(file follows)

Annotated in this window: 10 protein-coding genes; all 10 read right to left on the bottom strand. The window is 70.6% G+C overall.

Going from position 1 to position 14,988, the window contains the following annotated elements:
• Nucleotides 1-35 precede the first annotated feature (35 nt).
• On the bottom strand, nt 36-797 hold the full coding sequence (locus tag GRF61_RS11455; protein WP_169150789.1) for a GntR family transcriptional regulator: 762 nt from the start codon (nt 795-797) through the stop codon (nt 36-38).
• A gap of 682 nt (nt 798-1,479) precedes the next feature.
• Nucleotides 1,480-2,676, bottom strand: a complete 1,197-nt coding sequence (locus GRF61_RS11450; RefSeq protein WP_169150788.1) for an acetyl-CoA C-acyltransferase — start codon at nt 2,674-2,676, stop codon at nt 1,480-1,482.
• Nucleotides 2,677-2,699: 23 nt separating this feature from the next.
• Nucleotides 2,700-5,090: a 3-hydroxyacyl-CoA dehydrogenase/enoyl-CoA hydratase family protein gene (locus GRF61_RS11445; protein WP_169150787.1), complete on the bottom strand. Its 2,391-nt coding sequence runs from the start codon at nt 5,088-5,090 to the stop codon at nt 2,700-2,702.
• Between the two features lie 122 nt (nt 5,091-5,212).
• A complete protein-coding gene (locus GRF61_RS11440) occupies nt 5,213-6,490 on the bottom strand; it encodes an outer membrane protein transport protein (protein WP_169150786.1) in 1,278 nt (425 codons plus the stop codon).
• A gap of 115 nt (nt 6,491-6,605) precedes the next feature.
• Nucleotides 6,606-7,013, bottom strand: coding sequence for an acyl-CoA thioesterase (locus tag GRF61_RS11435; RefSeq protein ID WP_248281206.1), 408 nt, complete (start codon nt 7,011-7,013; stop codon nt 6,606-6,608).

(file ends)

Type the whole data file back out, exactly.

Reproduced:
Annotated in this window: 10 protein-coding genes; all 10 read right to left on the bottom strand. The window is 70.6% G+C overall.

Going from position 1 to position 14,988, the window contains the following annotated elements:
• Nucleotides 1-35 precede the first annotated feature (35 nt).
• On the bottom strand, nt 36-797 hold the full coding sequence (locus tag GRF61_RS11455; protein WP_169150789.1) for a GntR family transcriptional regulator: 762 nt from the start codon (nt 795-797) through the stop codon (nt 36-38).
• A gap of 682 nt (nt 798-1,479) precedes the next feature.
• Nucleotides 1,480-2,676, bottom strand: a complete 1,197-nt coding sequence (locus GRF61_RS11450; RefSeq protein WP_169150788.1) for an acetyl-CoA C-acyltransferase — start codon at nt 2,674-2,676, stop codon at nt 1,480-1,482.
• Nucleotides 2,677-2,699: 23 nt separating this feature from the next.
• Nucleotides 2,700-5,090: a 3-hydroxyacyl-CoA dehydrogenase/enoyl-CoA hydratase family protein gene (locus GRF61_RS11445; protein WP_169150787.1), complete on the bottom strand. Its 2,391-nt coding sequence runs from the start codon at nt 5,088-5,090 to the stop codon at nt 2,700-2,702.
• Between the two features lie 122 nt (nt 5,091-5,212).
• A complete protein-coding gene (locus GRF61_RS11440) occupies nt 5,213-6,490 on the bottom strand; it encodes an outer membrane protein transport protein (protein WP_169150786.1) in 1,278 nt (425 codons plus the stop codon).
• A gap of 115 nt (nt 6,491-6,605) precedes the next feature.
• Nucleotides 6,606-7,013, bottom strand: coding sequence for an acyl-CoA thioesterase (locus tag GRF61_RS11435; RefSeq protein ID WP_248281206.1), 408 nt, complete (start codon nt 7,011-7,013; stop codon nt 6,606-6,608).